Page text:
I don’t like date squares. Or at least that’s what I’ve always thought. I probably first ate one as a kid, and then a few times over the years I may have nibbled on one from a dessert tray here or there. Nope, they didn’t change my mind. I’ve found them cloyingly sweet, not very flavourful and what I can only describe as scratchy in texture. Yet …
In the last couple of years I’ve become an aficionado of the fresh Medjool date. I mean, who knew? This is the date as treat — satisfying, rich and sweet as candy. But good for you, too. I started to use dates as both a snack and in recipes like my almond milk and these indulgent choco-caramelicious patties (excuse me while I swoon). The idea of trying my hand at a date square started to dance through my mind, but I still had that nagging doubt about them.
Recently, a friend confessed their love of date squares to me and that was just the inspirational kickstart I needed to get into the kitchen. I checked out a few recipes online first and found that many had far too much sugar for my liking. Good dates are sweet enough on their own without adding lots of extra sweetener. Going through my recipe books (where it was surprisingly hard to find a date square recipe, which tells me they’re too old-fashioned to be trendy, which also tells me they may be the next big trend), I found an appealing recipe by Anna Olsen in her book Sugar.
Anna’s recipe doesn’t specify what kind of dates to use. My first instinct was to use Medjool dates, but there was a bag of the then unfamiliar to me Deglet Noor variety on the shelf at Costco, calling my name. They aren’t as soft and luscious as the Medjool, but they worked wonderfully all the same.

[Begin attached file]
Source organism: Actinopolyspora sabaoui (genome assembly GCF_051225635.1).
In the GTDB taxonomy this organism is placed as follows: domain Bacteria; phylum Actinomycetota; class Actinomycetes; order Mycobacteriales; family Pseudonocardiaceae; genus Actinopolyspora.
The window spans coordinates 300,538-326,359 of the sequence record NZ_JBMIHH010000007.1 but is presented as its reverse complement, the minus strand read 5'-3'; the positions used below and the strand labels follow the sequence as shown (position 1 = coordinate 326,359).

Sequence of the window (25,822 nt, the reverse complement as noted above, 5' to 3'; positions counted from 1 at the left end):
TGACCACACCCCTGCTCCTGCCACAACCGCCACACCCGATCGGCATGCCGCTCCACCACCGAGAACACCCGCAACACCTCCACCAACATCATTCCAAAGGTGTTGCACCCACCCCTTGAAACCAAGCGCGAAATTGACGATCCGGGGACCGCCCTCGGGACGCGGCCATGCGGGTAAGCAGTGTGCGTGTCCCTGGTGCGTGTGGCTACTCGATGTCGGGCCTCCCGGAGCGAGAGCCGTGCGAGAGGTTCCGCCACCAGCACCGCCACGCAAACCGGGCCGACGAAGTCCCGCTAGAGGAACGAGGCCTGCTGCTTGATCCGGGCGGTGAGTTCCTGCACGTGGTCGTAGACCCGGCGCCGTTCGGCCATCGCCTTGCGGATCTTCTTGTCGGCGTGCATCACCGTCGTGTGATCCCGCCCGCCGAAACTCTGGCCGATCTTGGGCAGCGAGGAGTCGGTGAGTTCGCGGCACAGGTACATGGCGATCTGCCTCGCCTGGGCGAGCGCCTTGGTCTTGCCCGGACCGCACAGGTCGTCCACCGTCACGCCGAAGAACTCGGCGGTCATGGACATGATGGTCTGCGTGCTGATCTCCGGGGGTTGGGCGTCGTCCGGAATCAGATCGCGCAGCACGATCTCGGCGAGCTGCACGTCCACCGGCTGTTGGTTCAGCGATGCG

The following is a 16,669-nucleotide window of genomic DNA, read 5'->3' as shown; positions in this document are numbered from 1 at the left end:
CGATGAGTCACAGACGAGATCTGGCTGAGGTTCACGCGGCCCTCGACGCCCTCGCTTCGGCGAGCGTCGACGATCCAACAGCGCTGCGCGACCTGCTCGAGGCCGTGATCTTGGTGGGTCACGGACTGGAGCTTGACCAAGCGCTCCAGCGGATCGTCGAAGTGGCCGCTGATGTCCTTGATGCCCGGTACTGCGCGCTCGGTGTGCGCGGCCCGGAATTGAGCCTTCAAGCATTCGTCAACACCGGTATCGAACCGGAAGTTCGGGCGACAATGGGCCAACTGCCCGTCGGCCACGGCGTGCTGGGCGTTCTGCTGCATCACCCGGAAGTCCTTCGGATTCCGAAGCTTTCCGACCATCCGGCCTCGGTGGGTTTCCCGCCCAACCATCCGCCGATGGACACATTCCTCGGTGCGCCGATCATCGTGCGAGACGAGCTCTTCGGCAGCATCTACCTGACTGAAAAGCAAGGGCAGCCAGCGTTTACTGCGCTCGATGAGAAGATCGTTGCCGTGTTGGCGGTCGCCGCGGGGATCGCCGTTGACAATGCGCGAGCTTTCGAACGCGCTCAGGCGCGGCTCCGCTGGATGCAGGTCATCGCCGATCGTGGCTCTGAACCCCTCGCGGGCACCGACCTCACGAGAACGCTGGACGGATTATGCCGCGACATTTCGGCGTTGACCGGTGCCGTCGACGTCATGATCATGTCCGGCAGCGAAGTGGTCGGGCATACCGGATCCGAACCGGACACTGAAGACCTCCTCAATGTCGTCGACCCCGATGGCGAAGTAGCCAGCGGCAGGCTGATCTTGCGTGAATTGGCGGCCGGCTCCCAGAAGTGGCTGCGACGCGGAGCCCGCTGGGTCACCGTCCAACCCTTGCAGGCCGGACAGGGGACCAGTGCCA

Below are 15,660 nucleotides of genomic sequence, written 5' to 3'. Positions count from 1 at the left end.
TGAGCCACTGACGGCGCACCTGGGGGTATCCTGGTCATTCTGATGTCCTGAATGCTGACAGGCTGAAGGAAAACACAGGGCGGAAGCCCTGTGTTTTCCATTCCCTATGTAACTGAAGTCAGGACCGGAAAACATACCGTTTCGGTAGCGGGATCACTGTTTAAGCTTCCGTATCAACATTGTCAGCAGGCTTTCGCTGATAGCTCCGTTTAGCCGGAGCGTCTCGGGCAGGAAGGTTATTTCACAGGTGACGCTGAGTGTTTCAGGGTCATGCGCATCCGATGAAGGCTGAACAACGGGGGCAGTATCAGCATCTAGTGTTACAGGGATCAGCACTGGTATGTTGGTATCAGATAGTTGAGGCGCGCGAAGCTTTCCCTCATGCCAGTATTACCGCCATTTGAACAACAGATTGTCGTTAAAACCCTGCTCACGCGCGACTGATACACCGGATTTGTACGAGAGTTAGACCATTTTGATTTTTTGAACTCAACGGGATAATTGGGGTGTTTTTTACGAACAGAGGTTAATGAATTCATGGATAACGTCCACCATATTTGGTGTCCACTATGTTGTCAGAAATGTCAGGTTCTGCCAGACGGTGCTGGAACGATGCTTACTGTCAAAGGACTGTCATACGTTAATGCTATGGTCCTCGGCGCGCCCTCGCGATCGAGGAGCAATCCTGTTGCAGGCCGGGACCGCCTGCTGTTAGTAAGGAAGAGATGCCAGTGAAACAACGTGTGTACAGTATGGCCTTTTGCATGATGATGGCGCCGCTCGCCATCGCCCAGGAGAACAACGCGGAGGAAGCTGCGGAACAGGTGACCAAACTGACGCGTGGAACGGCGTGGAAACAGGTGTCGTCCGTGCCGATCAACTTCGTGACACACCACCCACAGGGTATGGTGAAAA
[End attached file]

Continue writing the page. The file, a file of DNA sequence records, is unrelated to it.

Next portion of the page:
I made a couple of minor modifications to the recipe (for instance, I used a tablespoon of lemon juice instead of orange zest), but not enough of a change that I feel I can call it my own. I urge you to check out Anna Olsen’s recipe here, where it appears with her permission.
There’s one change I’m glad I didn’t make: the crumble calls for a whole cup of butter (and to be fair, it is a lot of crumble). I resisted the temptation to skimp and, oh, the flavour!
Yes, this is an indulgent recipe. Dates are expensive and so is half a pound of butter. But the good things in life are worth it. Not to mention, even a small piece of these date squares is satisfying.
The naturally sweet, smooth date paste interior contrasts beautifully with the crisp and buttery crumble. So yes, I like date squares now! Enough, in fact, that I’ll likely make another pan of them this week. As I get more familiar with them I may switch things up and develop a recipe of my own, but in the meantime I’m quite happy to keep making them just like this.
To date or not to date? Oh yes, let’s date!